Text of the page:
For businesses with between 10 and 25 employees, the tax credit phases out gradually based on employee counts, according to an analysis by USA Today. And the tax breaks are only guaranteed to last for the first two years during which a company buys into a state exchange. But an analysis by the non-partisan Congressional Budget Office estimates that the tax credits could lower the cost of insuring employees by between eight and 11 percent.
Kelly Conklin, whose New Jersey-based architectural woodworking business, Foley-Waite Associates, employs 11 workers, currently provides health insurance to employees and pays 85 percent of the premium. He's optimistic about the federal overhaul, enthusiastic that it could establish a universal standard for health insurance. And he's hopeful that the costs of providing health care insurance as a benefit to small business employees could be driven down, though he knows that depends largely on how the state exchanges are formed and operate.
"The state based health insurance exchange is one of those wrinkles that we'll have to see how smooths out," Conklin says. "For companies with 50 or fewer employees, that's going to give us tremendous leverage that we do not have now. That's going to provide some downward pressure."
Dig Deeper: The Case for Self-Insurance
Health Care Reform and Small Business: If You Have 50 Employees
Starting now, companies that are growing or which are already hovering around 50 employees should make sure they can document exactly how they count employees versus contract workers, temps, and full-time equivalents. That's because the possible tax benefits – and potential penalties – vary greatly for companies that fall just above and just below that threshold.
By 2014, companies with more than 50 employees will be required to offer health care. If a business fails to do so, it could face penalties of up to $2,000 per employee for every worker beyond the first 30.
That's only if the company has at least one full-time employee eligible for a premium assistance tax credit or cost-sharing reduction created by the legislation – and analysts say that eligibility isn't an easy thing to judge, meaning all larger employers could face the responsibility come tax-time.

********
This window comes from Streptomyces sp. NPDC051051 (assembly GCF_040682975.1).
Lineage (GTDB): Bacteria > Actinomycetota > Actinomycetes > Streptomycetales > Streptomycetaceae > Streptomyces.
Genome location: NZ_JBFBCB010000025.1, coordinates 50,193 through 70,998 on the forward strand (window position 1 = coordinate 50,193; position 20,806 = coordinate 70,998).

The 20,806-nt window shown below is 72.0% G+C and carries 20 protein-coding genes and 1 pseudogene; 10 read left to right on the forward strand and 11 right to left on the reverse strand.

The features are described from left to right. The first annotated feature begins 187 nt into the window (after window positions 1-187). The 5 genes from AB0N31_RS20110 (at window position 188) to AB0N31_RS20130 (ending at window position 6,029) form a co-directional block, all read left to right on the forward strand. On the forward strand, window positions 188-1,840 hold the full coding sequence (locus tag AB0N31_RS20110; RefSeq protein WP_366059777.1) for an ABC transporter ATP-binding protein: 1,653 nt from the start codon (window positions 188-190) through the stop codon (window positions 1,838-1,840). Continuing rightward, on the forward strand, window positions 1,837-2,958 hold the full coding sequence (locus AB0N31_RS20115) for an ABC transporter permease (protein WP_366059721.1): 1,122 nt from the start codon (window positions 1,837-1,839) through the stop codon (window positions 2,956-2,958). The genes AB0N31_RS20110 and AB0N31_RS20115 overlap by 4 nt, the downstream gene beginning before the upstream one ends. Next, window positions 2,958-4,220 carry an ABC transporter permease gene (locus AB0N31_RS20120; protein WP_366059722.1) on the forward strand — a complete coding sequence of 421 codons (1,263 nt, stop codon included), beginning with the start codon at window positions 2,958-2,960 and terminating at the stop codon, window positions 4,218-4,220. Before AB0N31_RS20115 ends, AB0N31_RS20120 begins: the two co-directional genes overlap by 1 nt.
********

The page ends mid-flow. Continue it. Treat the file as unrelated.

Critics of the legislation say there is little incentive for businesses to buy into the state exchanges – and there is every reason to remain below a headcount of 50 – if costs of insuring workers rise. "If I'm a small business, I'm going to stay at 49 employees so that I don't get into that next bracket," Savic says. "If I'm already there, I'm either going to downsize so I can stay under that, or I'd consider paying the $2,000 per employee as a penalty and call it a day."
Dig Deeper: Health Care Reform Red Tape
Health Care Reform and Small Business: If You're Midsize
Employers with more than 50 workers should be aware that they will be responsible for covering at least 60 percent of workers' health care costs by the year 2014. If they fail to, they could be fined $750 per employee, and up to $2,000 per worker each year in tax fees. Thirty of the company's uninsured workers, though, will not be subject to this fine. (Of course, most organizations at this size already provide health insurance.)
One important aspect of the law to note: Larger companies should be aware that two part-time employees can be counted as one full-time employee in calculation of the monetary penalties for not providing insurance.
For companies employing 200 or more people, the new law will require that employees be automatically enrolled in health coverage – though individual employees seem to be able to opt out of coverage after their automatic enrollment. Whatever the case, if you have this many employees, you are probably already providing insurance to some degree.
Health Care Reform and Small Business: Additional Resources
The Small Business Administration has created a guide to health care for small business owners.
The office of Health and Human Service Secretary Kathleen Sebelius posted this web chat on small business and health care reform on YouTube; it features Secretary Sebelius and SBA Administrator Karen Mills.
The White House' official health care web page offers a breakdown of the new law.
The conservative National Review posted this column on the battles that lie ahead over health care.
CHRISTINE LAGORIO-CHAFKIN | Staff Writer | Senior Writer
Christine Lagorio-Chafkin is a writer, editor, and reporter whose work has appeared in The New York Times, The Washington Post, The San Francisco Chronicle, The Village Voice, and The Believer, among other publications. She is a senior writer at Inc.